Being someone born and brought up in the Gambia, and never left his country, of course, would give an etch face seeing certain things that I’ve never seen before, simply because it doesn’t exist in the Gambia.
Certainly, the manner in which drivers drive and how they comfortably flaw traffic rules got me gobsmacked. I have always seen drivers stop whenever the traffic lights blinked red, but this wasn’t the case in Mauritania. I’ve seen drivers completely disregard traffic signs.
Rough driving is also the order of the day in Mauritania; perhaps they are experts in driving.
You may be surprised to know also that the four-passenger taxis in the Gambia are actually six-passengers in Mauritania. Instead of four passengers, the drivers in Mauritania decide to put on board up to six. The first time I boarded a taxi in Mauritania, I sat at the front seat and was indeed shocked when I was told to move towards the gearbox a bit in order to allow another guy space to sit.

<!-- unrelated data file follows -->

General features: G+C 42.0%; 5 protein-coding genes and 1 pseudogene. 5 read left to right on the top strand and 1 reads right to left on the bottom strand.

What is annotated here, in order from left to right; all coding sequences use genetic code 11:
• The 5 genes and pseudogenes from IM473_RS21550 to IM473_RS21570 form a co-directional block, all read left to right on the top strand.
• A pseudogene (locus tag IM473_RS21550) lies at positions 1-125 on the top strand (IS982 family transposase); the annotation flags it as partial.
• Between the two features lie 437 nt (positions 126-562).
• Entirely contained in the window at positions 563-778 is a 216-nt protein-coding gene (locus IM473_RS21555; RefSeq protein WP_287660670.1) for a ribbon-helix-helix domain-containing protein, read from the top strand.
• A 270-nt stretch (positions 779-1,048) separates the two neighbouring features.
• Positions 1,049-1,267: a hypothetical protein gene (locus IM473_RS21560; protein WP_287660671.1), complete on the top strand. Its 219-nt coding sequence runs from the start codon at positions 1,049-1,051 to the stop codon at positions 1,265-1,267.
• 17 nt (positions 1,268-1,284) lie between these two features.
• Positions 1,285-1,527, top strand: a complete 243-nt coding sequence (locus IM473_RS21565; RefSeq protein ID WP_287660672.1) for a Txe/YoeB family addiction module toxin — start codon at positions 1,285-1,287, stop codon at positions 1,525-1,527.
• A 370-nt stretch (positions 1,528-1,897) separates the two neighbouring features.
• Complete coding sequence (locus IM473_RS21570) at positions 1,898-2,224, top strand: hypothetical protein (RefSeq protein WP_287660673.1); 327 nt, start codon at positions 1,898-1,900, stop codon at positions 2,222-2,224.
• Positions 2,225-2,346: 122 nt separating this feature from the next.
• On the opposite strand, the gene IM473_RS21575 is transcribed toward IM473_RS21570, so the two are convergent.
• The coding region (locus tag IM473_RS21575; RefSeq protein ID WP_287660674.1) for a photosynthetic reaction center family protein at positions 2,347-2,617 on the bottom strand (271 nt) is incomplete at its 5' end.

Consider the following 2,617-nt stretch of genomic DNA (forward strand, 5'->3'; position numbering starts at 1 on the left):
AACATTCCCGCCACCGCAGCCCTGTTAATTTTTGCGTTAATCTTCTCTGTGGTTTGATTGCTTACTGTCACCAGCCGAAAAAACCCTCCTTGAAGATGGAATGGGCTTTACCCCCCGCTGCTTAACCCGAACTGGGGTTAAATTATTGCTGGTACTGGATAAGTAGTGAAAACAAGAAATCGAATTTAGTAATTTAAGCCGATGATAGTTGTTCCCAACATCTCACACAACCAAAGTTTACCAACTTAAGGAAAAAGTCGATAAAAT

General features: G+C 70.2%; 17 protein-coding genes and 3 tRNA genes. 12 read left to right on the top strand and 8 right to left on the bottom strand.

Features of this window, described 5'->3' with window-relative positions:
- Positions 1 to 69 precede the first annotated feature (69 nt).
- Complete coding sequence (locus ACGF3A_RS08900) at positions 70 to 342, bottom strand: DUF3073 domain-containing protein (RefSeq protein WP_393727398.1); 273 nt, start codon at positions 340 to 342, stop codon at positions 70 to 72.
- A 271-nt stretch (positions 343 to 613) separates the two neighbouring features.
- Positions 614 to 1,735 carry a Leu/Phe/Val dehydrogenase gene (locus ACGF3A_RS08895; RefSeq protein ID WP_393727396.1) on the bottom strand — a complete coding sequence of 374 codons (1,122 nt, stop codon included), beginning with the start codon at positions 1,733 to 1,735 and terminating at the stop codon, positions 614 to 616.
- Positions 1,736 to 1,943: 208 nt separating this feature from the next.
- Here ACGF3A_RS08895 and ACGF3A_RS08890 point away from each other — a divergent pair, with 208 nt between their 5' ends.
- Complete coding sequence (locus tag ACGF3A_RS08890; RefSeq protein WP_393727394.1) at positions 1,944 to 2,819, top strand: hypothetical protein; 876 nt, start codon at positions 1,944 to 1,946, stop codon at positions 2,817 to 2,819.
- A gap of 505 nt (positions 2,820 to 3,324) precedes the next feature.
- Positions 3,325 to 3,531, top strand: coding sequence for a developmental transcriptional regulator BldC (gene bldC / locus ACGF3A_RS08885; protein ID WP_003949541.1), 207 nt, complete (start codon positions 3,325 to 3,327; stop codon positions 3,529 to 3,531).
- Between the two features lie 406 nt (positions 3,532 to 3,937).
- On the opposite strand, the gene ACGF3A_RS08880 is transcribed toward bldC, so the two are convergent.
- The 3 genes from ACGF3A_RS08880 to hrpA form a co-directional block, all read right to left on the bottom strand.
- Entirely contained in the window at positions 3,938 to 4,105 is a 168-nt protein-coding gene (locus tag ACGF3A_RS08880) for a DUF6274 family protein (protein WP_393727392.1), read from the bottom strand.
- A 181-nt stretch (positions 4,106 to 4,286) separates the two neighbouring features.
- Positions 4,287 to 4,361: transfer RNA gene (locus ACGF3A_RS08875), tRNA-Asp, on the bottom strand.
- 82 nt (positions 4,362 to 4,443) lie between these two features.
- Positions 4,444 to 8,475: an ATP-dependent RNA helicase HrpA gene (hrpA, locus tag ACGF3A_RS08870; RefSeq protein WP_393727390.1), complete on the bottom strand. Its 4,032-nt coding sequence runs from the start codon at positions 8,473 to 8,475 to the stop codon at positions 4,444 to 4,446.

Full of surprise I was when I also decide to turn back and check on the back seat just to see that there were actually four people seated there. Very weird indeed.
Again, because the country is an Islamic Republic, I’ve also noticed that men and women do not sit beside each other in a taxi. Amazing to some extent, perhaps because it was my first time seeing these things.
Read out for episode 13
MY MAURITANIA EXPERIENCE
Cherno Abdourahman Bah